Marcelino de la Cruz Prieto Defuncion

So I went as far back as 1850 looking through death records and could not find Teresa Prieto as deceased. This means that she may not have died during this era. So my next guess is to search for her after 1885 as that is the only place to look for her. She may have or may not have died after 1902 if I am to believe her daughter’s death record.  I will have to find her before I continue down the de la Cruz line.

Angel Delgado Silverio

My digging through my African ancestors starts with the most recent person and working my way backward.  This would be Angel Delgado Silverio, my dad’s maternal grandfather, his mom’s dad.  My dad had told me that he remembered his grandfather well since he grew up around his maternal grandparents.  This is the man that my dad stated he believed he was born into slavery.  My dad, Luis, was born in the town of Quebrada Negrito, which is found in the municipality of Trujillo Alto.  Here is where his grandfather, Angel, also claims to be from.  This is also where my grandmother, Maria de Jesus, and all of her siblings were born.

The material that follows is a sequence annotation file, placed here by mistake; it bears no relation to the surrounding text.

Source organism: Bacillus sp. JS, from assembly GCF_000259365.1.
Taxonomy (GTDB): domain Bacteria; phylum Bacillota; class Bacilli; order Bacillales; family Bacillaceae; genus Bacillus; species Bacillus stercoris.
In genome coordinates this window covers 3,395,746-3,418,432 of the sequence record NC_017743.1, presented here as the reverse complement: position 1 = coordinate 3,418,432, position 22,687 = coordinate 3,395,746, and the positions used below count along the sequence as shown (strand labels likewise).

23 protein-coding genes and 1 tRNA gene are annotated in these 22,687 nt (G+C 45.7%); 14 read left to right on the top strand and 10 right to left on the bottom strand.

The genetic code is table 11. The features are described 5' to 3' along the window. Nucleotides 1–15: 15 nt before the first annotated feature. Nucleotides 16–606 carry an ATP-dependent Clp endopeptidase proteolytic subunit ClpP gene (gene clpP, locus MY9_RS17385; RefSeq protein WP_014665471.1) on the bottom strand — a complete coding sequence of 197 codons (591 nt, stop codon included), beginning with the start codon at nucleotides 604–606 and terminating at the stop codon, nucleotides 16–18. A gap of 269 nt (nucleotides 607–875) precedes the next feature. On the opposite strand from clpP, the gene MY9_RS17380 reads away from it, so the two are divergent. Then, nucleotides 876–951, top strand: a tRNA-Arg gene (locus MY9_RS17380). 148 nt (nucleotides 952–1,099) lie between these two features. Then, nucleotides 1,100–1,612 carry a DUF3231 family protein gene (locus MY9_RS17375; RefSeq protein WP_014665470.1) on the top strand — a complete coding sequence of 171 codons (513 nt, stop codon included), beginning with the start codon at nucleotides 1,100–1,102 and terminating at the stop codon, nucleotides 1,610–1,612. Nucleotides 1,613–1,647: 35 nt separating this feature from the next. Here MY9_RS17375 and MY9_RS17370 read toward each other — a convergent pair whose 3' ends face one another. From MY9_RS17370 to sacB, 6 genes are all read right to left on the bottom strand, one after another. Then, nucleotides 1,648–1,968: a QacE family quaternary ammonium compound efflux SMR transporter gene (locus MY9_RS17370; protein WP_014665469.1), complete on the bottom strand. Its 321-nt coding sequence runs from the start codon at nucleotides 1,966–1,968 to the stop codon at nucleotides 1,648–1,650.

When my dad was alive, I was able to find records of his grandfather with his assistance.  I had advised my dad that I was not able to locate any records that indicated that his grandfather was born into slavery as he initially thought. It seems that Angel was actually born after slavery was abolished on the island of Puerto Rico.  At the time of his marriage to his wife, my great-grandmother, Maria Dolores Diaz, he claimed to be 24 years old.  I believe that that was incorrect and he was much older. I located their wedding record and their marriage was documented on the 26th of November in 1919.  In the record, it states that Angel is the son of Candido Delgado and Francisca Silverio.  My grandmother, Maria de Jesus, was the oldest of nine children.  Below is the record of their marriage that appears in book 5 in Trujillo Alto’s Civil Marriage Registry.